But after I made the pass, there was no good place to give the position back. I saw Dario there, right behind Hildebrand, and realized I couldn't safely let JR back by me without also letting Dario go, so I decided to just hold the position for the final lap with the assumption that Race Control would penalize me that one position and I'd finish eighth instead of seventh.
I had passed under yellow to avoid creating a safety concern and fully intended to give the position back. But I also couldn't do that safely, considering the closeness of the traffic just after a restart, so I decided to just stay where I was and trust the officials to determine the proper finishing order. That's why I was shocked when I heard we'd been docked 15 positions and scored 22nd. I did not expect that at all, and that's part of the reason I got so angry. A lot of you heard those comments, and I sincerely hope you weren't offended, but I was just expressing my emotions at the time.
I believe what we need as racers is clarity regarding what the rules are and what the penalties will be if those rules aren't followed: It's that simple. In my case, I should have known a) how much time I had to give the position back to avoid a penalty and, b) what that penalty would be if I didn't give the position back in that time frame.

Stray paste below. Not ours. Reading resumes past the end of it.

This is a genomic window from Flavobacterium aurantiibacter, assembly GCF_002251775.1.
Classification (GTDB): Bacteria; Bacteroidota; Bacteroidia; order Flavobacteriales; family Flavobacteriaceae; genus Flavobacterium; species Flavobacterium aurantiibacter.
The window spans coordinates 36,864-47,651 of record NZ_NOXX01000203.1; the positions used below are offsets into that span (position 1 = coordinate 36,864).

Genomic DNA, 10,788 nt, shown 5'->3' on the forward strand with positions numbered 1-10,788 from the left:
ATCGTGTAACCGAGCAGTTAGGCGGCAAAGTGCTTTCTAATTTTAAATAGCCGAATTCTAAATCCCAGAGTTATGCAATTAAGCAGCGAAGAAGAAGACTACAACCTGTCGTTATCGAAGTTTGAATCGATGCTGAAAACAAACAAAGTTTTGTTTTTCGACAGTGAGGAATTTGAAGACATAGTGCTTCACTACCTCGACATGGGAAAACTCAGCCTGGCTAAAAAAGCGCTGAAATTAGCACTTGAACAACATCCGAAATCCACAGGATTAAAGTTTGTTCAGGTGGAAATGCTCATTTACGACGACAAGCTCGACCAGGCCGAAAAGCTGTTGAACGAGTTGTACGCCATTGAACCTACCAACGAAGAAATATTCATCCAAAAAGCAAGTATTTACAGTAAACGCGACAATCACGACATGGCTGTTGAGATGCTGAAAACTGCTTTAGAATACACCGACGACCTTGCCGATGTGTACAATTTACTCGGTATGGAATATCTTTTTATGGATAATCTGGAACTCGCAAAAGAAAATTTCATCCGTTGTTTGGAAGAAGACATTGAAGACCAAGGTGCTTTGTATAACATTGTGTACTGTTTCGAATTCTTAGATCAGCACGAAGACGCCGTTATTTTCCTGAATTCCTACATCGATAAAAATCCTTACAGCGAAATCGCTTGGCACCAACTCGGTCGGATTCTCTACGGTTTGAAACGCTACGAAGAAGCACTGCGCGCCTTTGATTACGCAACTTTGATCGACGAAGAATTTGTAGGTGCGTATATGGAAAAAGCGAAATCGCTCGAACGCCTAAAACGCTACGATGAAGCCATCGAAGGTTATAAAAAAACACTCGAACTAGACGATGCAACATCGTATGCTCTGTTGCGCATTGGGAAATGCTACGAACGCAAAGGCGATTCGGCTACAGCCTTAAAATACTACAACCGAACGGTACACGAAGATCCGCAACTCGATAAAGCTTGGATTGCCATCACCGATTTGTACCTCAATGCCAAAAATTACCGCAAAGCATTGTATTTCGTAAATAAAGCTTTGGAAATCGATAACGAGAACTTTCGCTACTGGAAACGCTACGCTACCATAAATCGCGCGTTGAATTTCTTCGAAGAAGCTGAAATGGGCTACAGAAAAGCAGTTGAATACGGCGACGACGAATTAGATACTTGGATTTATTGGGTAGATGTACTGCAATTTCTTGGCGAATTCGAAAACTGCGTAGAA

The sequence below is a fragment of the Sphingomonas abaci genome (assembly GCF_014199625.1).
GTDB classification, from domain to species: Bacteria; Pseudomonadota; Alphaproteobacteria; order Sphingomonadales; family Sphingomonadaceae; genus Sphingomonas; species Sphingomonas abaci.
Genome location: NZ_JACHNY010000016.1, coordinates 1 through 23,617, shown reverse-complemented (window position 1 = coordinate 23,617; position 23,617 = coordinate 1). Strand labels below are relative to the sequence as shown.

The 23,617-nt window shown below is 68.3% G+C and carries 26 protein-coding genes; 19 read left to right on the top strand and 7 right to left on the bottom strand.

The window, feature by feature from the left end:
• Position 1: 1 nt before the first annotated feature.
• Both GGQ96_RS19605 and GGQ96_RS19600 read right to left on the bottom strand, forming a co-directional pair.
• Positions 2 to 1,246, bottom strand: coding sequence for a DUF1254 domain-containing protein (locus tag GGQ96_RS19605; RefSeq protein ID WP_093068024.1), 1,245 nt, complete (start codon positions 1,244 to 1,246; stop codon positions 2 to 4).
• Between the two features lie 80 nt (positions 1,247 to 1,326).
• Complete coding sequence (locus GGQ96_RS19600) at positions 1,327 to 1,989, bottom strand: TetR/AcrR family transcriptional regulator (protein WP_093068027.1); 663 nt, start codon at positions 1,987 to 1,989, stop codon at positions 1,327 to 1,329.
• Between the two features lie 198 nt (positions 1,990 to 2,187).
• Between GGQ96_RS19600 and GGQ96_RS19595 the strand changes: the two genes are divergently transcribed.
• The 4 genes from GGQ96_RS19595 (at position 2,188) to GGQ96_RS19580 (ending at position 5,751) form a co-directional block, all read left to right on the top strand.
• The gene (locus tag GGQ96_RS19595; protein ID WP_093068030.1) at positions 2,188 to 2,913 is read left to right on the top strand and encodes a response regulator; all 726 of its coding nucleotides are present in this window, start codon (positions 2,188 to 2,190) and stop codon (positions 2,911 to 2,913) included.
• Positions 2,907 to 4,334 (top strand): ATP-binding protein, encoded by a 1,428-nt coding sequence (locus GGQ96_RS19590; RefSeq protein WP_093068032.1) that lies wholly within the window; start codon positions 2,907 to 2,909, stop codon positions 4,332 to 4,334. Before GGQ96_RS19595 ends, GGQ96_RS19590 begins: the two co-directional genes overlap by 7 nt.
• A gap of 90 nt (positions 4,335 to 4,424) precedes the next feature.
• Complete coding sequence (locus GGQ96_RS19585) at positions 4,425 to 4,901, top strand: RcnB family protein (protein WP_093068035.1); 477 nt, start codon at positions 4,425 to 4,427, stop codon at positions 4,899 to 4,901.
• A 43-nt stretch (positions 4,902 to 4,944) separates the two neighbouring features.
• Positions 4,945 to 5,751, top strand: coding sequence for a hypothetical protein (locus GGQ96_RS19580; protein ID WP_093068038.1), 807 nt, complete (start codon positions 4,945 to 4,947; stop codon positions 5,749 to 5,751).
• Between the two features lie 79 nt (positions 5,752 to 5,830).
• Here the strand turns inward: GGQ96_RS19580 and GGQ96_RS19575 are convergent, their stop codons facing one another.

Some penalties, obviously, are judgment calls. Issues like blocking are naturally discretionary. It's in the eye of the race officials, and I understand that. But even then, again, we should know what the officials expect and what the penalties will be. In our current situation, I don't feel the drivers always know what to expect and I think the rulings aren't applied consistently.
Next year, the IZOD IndyCar Series will begin a new chapter in its history – brand-new cars and new engines, a new look and a new sound. I care deeply about this series and we have so much potential and promise. I think next season would also be the perfect time to move into a new chapter of consistency and clarity in officiating, too.
• Follow Helio and Team Penske on Twitter, at @H3lio and @PenskeRacing.
• For the full version of this feature article, plus much more, check out the November 2011 issue of RACER magazine, which is NOT available on newsstands. CLICK HERE to subscribe.